Robert Abela was reported to have spoken to the press as to what he gave in sworn testimony to a criminal inquiry into his conduct this morning. Criminal inquiries are supposed to be confidential affairs and witnesses are habitually cautioned they are not to state what they have testified in the inquiry. Even the fact that they confirm that they have testified at all can fall foul of the law.

Robert Abela evidently thought this was a good day to call the press corps to Republic Street and conduct a circus outside the court house. One can only wonder whether he imagines that the oath he took inside the courtroom no longer applied to what he said when he left it. If not he is going to have another conversation with his conscience tonight.

The prime minister’s line is that there categorically has not been a push-back in the case of the people taken to Tripoli by the Maltese-owned, Libyan-flagged Mae Yemenja on Thursday 16 April. That boat was carrying the survivors of a fatal adventure of people that were left to their own fate from Thursday 9th to Wednesday 15th April as the Maltese authorities ignored their pleas for aid.

Now the facts are quite simple. The boat was in Malta’s search and rescue area. This is confirmed by the prime minister himself who also confirmed that Malta had and took responsibility for the “coordination of the rescue”. Malta directed the Mae Yemenja to rescue the passengers. That much is also confirmed by Robert Abela. The next morning the Mae Yemenja disembarked the passengers and unloaded the corpses in Tripoli. The prime minister does not deny this either though he sounds like he wishes the photographic evidence did not materialise.

Now these facts put together amount to a push back. The prime minister is arguing it isn’t one “because Mae Yemenja went on to its home port, Tripoli, because it is a boat flying under the Libyan flag.” A blatant piece of misdirection which relies on people’s desire to find reasons to rejoice in his decision to abandon black people to their fate in a Libyan hellhole or at the bottom of the sea.

The prime minister is resorting to the very weak alibi his government concocted when they hired Charles Grech to do this job. Leave aside the fact that until very recently and for a long time the Mae Yemenja was Maltese. Even if it is, in theory, a Libyan-flagged vessel, its home port is Valletta. It was in Valletta when the government dispatched it to pick up the passengers it sent to Libya. And it was in Valletta again after this “rescue” setting out of Valletta again to pick up people it later handed over to the Captain Morgan’s Europa II.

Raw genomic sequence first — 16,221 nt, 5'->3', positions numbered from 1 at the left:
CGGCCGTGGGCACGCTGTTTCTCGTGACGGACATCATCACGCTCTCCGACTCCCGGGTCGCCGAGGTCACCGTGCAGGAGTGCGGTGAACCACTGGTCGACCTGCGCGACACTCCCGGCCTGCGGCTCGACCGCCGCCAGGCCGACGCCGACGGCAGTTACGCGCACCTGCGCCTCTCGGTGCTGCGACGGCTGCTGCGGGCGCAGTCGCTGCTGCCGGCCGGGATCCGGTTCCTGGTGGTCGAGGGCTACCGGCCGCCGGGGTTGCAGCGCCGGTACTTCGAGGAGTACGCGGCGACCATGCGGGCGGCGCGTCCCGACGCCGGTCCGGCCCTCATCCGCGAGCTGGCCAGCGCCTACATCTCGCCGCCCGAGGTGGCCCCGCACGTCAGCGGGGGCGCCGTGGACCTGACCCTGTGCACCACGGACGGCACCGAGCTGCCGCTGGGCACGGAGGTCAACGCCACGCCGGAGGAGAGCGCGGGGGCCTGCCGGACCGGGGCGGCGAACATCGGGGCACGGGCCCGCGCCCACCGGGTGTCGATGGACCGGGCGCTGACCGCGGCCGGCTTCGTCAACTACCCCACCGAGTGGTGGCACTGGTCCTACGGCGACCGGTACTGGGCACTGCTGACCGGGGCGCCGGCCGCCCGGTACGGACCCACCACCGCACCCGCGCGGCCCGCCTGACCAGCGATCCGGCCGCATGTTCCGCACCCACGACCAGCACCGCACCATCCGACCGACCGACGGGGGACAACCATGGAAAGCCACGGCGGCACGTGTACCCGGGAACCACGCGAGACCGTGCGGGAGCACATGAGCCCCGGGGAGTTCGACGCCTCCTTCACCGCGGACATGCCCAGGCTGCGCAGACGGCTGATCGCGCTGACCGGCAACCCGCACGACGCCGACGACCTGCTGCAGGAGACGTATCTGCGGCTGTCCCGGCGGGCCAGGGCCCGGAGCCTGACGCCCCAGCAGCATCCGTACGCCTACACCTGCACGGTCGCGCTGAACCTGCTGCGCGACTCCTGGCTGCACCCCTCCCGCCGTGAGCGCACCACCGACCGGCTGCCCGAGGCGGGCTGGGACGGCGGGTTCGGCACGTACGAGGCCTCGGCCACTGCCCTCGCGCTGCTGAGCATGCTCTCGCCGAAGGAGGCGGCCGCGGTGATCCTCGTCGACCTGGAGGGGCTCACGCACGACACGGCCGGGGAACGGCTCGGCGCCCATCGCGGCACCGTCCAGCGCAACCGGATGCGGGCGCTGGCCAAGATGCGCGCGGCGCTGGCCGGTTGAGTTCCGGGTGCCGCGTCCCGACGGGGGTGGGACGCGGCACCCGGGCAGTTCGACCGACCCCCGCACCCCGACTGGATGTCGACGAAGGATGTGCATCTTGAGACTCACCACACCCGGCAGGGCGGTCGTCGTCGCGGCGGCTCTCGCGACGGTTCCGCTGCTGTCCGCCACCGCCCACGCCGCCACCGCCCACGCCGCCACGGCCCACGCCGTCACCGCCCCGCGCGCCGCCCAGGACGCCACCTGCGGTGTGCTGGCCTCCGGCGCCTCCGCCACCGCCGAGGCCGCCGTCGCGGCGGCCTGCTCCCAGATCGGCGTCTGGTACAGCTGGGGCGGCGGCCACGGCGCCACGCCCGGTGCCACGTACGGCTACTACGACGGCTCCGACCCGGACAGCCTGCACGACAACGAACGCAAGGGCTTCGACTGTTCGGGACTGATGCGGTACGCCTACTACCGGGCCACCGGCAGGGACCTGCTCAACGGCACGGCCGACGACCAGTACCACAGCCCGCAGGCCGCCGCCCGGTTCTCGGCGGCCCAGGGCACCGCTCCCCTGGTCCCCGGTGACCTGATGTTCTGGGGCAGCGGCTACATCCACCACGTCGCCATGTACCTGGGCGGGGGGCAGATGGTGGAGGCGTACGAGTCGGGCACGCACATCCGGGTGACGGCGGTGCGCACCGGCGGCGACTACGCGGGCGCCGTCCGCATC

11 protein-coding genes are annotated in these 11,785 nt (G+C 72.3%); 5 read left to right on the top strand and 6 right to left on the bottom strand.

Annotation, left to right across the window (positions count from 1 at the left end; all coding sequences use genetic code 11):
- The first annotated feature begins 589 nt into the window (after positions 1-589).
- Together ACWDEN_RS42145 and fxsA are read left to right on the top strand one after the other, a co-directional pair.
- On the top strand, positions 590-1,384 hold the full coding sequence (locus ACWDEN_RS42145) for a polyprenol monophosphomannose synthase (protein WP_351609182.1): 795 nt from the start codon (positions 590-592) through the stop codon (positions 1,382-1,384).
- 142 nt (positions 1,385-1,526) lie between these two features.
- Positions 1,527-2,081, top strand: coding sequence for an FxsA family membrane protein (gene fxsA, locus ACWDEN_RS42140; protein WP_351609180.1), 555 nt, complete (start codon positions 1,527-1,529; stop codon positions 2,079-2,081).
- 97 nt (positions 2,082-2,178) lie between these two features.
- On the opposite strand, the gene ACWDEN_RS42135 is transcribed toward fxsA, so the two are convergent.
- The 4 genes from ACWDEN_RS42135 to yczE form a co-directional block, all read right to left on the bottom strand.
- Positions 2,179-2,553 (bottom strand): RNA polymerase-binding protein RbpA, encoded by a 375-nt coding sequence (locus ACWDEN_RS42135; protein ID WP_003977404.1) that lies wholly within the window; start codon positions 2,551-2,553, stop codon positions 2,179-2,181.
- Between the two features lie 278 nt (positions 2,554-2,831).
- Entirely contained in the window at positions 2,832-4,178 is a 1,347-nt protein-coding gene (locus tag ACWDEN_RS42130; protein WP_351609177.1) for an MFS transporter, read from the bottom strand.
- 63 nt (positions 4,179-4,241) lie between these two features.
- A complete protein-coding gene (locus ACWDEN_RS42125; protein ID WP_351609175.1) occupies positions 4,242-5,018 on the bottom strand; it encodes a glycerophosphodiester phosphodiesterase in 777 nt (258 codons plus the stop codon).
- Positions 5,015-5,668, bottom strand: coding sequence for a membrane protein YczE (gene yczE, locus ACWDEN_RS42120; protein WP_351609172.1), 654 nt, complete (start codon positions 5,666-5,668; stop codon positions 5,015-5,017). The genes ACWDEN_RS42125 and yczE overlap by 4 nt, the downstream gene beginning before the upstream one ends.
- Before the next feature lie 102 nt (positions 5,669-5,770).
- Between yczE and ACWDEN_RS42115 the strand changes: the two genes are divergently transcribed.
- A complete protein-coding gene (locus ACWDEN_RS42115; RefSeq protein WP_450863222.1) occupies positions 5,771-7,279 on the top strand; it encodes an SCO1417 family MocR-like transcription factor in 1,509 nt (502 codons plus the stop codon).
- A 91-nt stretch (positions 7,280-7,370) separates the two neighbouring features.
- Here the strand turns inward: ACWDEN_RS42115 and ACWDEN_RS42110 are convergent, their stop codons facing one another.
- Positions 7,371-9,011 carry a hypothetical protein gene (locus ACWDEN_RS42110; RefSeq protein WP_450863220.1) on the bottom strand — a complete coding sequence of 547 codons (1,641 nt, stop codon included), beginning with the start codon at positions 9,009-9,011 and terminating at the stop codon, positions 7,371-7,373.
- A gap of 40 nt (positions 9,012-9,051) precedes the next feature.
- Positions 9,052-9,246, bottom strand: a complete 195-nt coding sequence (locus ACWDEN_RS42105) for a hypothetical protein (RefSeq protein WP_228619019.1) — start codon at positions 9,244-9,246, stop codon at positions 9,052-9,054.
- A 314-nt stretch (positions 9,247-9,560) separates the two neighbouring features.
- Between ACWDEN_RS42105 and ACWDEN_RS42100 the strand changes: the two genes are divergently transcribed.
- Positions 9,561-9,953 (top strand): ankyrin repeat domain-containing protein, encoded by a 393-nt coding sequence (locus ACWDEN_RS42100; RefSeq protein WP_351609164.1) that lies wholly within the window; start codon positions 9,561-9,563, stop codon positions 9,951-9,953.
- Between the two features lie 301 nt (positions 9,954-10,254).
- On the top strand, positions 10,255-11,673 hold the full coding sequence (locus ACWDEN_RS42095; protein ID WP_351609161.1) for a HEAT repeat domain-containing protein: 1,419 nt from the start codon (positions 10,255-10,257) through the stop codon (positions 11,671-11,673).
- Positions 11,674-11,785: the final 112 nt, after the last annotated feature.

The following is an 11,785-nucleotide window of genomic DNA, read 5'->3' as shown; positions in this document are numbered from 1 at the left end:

Let’s not accept the ridiculous notion that ships sail towards or away from the harbour of the flag they fly under. There are ships all over the world flying the Maltese flags. The great majority of them never in their existence enter our harbours and call somewhere else from Kiribati to Arkhangelsk their home port.

The homeport of the Mae Yemenja is not Tripoli. It’s Valletta.

But again, quite apart from all that, the prime minister himself confirms Malta was coordinating the rescue and Malta commandeered the Mae Yemenja to conduct a rescue operation on its behalf. Who owns the Mae Yemenja and what flag it flies under are frankly academic considerations. The boat was acting on the instructions and on behalf of the government of Malta. It became equivalent to an asset of the state and its captain and crew became its agents.

The rescue operation ordered by Malta ended in Tripoli, an unsafe harbour that was shelled by artillery just the night before. If the prime minister told the court this morning there’s been no push back, he still could not have been able to reconcile that outrageous claim with these bare facts.